Canada Research Chair in Innovative Learning and Technology & Associate Professor at Royal Roads University

Teacher professionalization in the age of social networking sites


Posted on July 28th, by George Veletsianos in my research, NPS, open, papers, sharing, work. 15 comments

Tensions.

The more we study social media and online networks, the more evidence we find that these spaces are replete with tensions.

tensions_social_media

Tensions. Image by floridjohn

In our latest published study (citation below) with my colleague Royce Kimmons, we found that expectations of professionalization in online social networks cut deeply into pre-service teachers self-concept. We found that participants generally had difficulty articulating what professionalism in online social networks actually looks like and what constitutes appropriate and inappropriate action online. As participants were exposed to a better understanding of what professionalism means online, participants recognized that they were not completely aware that their behavior might be watched and scrutinized by others, and this realization surprised them. Many pre-service teachers were also surprised at the severity of professional requirements and how the public might scrutinize seemingly innocuous behaviors on social media.

Numerous participants explained that as teachers they will need to be careful to not offend any community members, and the topics of politics and religion featured significantly in these conversations.

Though participants seemed to feel that a plurality of political opinion was a good thing and that they should have a right to political opinions, they nonetheless seemed to feel that teachers should take care in voicing those opinions.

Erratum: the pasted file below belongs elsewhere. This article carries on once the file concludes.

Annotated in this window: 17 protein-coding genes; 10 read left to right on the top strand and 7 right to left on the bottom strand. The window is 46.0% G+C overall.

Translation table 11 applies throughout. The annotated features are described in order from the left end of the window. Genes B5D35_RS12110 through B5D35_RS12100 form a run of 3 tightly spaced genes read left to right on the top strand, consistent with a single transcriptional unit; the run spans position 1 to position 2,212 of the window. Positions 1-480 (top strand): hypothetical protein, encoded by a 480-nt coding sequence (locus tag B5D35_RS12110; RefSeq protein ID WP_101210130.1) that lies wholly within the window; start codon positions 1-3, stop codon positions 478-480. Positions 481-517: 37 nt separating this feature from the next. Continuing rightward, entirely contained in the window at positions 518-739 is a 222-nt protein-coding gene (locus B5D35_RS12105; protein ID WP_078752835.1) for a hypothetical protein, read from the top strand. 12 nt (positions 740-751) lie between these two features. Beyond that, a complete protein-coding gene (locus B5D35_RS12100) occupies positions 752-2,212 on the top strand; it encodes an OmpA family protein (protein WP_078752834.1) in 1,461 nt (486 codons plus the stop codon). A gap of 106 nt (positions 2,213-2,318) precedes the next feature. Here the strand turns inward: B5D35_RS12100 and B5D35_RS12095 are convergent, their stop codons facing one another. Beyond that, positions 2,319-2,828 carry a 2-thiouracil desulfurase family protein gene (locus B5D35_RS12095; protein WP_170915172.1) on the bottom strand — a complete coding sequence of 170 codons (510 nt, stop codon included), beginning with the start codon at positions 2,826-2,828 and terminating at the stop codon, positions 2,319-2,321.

Religion, on the other hand, seemed to be a different issue altogether, as participants seemed to feel that it was appropriate for them to express religious beliefs online even if others might happen to take offense or to disagree with them.

It’s important here to pause and consider the following: Participants’ preference of religion over politics likely reflects sociocultural values of the geographic region where the study took place (i.e. at a University in the South), and may not be generalizable.

These findings suggest that teacher education students might be willing to adjust the way that they participate in some ways to fit in with professional expectations (e.g., political opinions), but that there are some cases where what they feel might be expected of them cuts so acutely into their self-concept that they are afraid of losing their sense of identity (e.g., religious beliefs).

The implications of this study are the following:

First, teachers must consider how participating in SNS or altering their participation in them (e.g., content, connections, etc.) may impact their identity and sense of who they are.

Second, if teachers do not clearly understand how moral turpitude is defined in a given community, then how can they be sure that their behavior (online or offline) is beyond reproach?

The dilemma facing teachers in SNS is the following: As teachers present themselves in SNS in a way that is reflective of their complex and ever-developing identities, they may find it difficult to maintain meaningful social connections in online spaces as they pass through new phases of life and are simultaneously judged in an historical manner.

Kimmons, R., & Veletsianos, G. (in press). Teacher Professionalization in the Age of Social Networking Sites: Identifying Major Tensions and DilemmasLearning, Media, and Technology.